Māoritanga: Pregnancy, Labour and Birth
PHOTOGRAPHY Catherine Smith @catherinesmithphotography
Customs, cultural practices, and beliefs of tangata whenua during hapūtanga and whakawhānau.
In Te Ao Māori, health can be understood by the concept Te Whare Tapa Whā. The wharenui symbolises the four dimensions of wellbeing. These cornerstones are taha tinana (physical wellbeing), taha wairua (spiritual wellbeing), taha whānau (family wellbeing), taha hinengaro (mental wellbeing), all of which are integral to Māori maternity care.
For Māori, hapūtanga and whakawhānau are regarded as tapu. There is both physicality and spirituality to bringing precious new life into the world as a continuation of whānau, hapū and iwi. It is through childbirth that whakapapa is created.
Here, we’ll share some traditional Māori beliefs, knowing that as a concept tikanga is dynamic and can differ across iwi and hapū. While many of the values and ideologies are widely acknowledged across Aotearoa, each iwi often has their own tikanga or methods for approaching certain practices, so you may wish to do some further research into the customs of your own iwi/hapū and how these can be applied to you today.
This is by no means an exhaustive list but simply an introduction to whakawhānau with a tikanga focus. Should you feel called to embrace any of these customs on your journey to becoming a māmā – whether you identify as tangata whenua or not – all of these rituals hold meaning and are intrinsic to Te Ao Māori. Therefore, they should be practiced in a way that feels authentic to your whānau.
During hapūtanga, your pēpi is protected by te whare tangata, the womb, before they enter Te Ao Mārama, the world of light, through birth.
Due to the sacredness of childbirth, people traditionally gave birth in specially built shelters – called whare kōhanga by some tribes – and afterwards the dwelling would be burned. In a modern context, birthing people may feel called to give birth at their tūrangawaewae which could be ancestral land, their home, or another place of significance.
During labour and birth, karakia are recited to acknowledge Te Ao Wairua and to call on the atua, Hineteiwaiwa to safeguard the birthing person and their pēpi. Other rongoā methods such as waiata, taonga pūoro, and mirimiri may be practiced by tohunga as well.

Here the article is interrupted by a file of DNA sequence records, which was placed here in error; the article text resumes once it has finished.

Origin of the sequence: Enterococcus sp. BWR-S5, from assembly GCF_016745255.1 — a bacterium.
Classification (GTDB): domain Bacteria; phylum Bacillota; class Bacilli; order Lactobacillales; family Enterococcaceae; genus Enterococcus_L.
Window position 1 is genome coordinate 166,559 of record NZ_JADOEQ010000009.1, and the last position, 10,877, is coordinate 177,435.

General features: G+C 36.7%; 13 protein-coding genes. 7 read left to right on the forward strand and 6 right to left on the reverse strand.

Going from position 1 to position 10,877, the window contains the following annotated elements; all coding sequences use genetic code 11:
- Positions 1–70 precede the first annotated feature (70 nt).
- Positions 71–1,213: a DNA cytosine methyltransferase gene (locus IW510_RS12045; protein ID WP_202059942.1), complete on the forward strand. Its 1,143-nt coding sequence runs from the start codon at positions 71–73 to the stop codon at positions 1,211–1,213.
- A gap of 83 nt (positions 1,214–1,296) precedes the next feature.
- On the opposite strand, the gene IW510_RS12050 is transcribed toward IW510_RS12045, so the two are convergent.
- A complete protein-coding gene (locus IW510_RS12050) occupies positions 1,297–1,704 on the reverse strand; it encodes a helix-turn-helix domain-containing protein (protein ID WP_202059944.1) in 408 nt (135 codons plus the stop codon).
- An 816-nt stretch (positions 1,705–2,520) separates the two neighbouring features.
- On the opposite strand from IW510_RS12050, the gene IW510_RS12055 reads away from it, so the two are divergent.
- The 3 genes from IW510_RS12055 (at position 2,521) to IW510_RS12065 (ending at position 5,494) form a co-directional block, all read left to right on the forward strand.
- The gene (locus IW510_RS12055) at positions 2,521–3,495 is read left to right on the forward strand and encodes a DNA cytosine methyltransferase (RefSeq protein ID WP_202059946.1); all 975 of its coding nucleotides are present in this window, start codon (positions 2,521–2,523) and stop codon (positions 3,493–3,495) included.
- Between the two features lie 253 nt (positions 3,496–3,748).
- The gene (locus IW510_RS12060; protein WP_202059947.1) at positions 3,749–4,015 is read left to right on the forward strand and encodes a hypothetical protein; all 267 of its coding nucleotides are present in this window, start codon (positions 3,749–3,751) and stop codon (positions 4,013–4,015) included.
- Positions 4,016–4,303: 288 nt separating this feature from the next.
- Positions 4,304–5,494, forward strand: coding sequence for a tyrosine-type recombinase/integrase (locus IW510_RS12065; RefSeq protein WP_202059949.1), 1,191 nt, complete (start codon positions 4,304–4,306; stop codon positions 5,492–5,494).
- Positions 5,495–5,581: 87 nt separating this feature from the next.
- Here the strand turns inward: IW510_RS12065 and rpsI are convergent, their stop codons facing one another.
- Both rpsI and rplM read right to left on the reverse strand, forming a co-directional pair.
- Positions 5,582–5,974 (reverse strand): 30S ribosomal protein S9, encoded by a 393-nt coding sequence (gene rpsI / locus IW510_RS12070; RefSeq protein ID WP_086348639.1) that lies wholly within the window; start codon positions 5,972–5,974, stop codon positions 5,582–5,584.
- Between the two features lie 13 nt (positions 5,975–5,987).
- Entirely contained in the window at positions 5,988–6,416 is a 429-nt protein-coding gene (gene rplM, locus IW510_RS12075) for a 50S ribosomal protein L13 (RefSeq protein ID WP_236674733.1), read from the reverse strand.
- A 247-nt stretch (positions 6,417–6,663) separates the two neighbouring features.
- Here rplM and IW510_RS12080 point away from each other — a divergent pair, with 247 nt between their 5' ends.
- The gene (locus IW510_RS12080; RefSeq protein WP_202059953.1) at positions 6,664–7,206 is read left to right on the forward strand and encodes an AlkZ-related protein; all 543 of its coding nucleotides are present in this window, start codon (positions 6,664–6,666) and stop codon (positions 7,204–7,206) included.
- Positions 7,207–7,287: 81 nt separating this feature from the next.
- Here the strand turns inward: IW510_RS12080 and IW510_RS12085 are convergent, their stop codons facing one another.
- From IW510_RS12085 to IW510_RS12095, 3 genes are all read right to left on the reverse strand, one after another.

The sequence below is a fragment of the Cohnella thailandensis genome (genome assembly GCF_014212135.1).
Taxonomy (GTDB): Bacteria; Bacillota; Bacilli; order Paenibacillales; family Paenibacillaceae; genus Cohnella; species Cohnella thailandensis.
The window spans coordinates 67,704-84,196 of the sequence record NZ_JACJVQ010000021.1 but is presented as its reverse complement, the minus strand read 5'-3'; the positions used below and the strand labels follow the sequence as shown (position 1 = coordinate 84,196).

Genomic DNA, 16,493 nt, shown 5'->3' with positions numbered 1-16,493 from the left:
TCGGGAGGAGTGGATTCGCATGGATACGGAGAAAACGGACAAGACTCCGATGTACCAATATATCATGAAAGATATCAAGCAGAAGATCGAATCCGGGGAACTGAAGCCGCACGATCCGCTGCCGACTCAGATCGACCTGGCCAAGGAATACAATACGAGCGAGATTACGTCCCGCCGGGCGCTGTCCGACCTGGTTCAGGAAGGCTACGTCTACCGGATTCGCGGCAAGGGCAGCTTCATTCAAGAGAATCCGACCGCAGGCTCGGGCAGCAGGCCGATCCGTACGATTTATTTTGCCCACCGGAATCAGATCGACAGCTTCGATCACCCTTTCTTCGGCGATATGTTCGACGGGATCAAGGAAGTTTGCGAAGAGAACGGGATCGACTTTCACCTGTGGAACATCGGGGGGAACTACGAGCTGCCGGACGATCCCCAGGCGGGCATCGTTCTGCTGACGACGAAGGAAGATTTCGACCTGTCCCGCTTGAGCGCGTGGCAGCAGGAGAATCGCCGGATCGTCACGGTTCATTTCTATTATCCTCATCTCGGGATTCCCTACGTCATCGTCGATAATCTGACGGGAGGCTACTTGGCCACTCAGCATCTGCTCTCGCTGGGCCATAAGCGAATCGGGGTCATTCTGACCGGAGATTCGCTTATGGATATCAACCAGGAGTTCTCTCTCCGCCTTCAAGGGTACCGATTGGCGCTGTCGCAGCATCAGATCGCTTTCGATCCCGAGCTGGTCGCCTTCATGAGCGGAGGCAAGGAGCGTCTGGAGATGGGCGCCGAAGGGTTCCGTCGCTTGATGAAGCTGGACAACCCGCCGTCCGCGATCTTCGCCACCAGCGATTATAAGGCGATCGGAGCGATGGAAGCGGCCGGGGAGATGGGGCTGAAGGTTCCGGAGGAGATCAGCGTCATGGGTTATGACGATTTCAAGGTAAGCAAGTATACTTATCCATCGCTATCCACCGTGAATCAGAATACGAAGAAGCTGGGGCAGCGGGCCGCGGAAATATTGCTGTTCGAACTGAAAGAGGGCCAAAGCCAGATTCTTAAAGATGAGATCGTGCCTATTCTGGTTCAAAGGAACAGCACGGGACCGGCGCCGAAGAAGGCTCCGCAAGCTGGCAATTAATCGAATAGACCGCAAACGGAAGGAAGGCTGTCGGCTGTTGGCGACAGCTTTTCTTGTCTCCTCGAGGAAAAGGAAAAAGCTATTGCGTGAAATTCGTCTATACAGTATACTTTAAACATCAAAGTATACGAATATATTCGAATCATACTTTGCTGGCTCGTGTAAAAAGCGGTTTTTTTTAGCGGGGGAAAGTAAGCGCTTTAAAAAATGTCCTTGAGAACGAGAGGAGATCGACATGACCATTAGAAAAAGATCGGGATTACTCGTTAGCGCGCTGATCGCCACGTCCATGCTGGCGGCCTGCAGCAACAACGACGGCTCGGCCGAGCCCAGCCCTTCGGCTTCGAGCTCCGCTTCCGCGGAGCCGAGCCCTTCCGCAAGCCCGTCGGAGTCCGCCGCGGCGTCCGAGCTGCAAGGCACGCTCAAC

Once the pēpi is born, a muka tie is used to tie their umbilical cord. Muka ties are made from harakeke fibre which has antiseptic and antifungal properties. A pito cutter tool is then used to sever the umbilical cord. Depending where you’re from, the pito cutter may be crafted from stone, such as pounamu, or another natural resource like a shell.
After the birth, an oriori composed by the child’s kaumātua is sung to the pēpi to celebrate their arrival. The oriori speaks of their whakapapa and connects the child to their atua as spiritual guides.
As tangata whenua, giving your pēpi a Māori name can be a significant reclamation of your whakapapa and a way to honour your tūpuna.
In Te Reo Māori, the word for both placenta and land is ‘whenua’. This dual meaning pays homage to the deep significance of Papatūānuku and her spiritual connection to the placenta; the land is the body of Papatūānuku, the earth mother who first gave life to all things, and the placenta is the life force during pregnancy. After birth, it is customary to return the whenua (placenta) to whenua (land). The placenta is traditionally buried in an ipu whenua made from uku (clay), harakeke (flax) or another natural resource at a special place or beneath a native tree at your tūrangawaewae.
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Atua – Gods, ancestor
Hapu/Hapū – Pregnant, sub-tribe, clan
Hapūtanga – Pregnancy
Hineteiwaiwa – Atua of Te Whare Pora (house of weaving) and guardian of childbirth
Ipu whenua – Vessel for storing the placenta
Iwi – Tribe
Karakia – Prayer, incantation
Kaumātua – Elders
Kaupapa Māori – Māori approach, topic, customary practice, principles, ideology
Mātua – Parents
Mirimiri – Massage
Mokopuna – Grandchild, younger generation
Oriori – Lullaby
Papatūānuku – Mother Earth
Pēpi – Baby, infant
Pēpi-pod/wahakura – Bassinet
Rongoā – Traditional Māori healing and medicine
Tamariki – Children
Tāne – Male, man
Tangata whenua – People of the land (Māori)
Taonga pūoro – Traditional Māori musical instruments
Tapu – Sacred, special, private, confidential, restricted
Te Ao Māori – The Māori world view
Te Ao Mārama – The world of light
Te Ao Wairua – The spiritual world
Te Reo Māori – The Māori language
Te Whare Tapa Whā – Māori health model
Tikanga – Custom, meaning
Tohunga – Healer, expert, priest
Tūpuna – Ancestors, grandparent
Tūrangawaewae – ‘A place to stand’, home base
Wahine – Woman
Wāhine – Women (plural)
Wahine hapū – Pregnant woman
Waiata – Song
Wairua – Spirit, spirituality, soul
Whakapapa – Genealogy
Whakawhānau – To give birth, childbirth
Whare tangata – Womb, uterus
Wharenui – Communal house within the marae
Whenua – Land, country, earth, ground, placenta
Watch: My Māori Midwife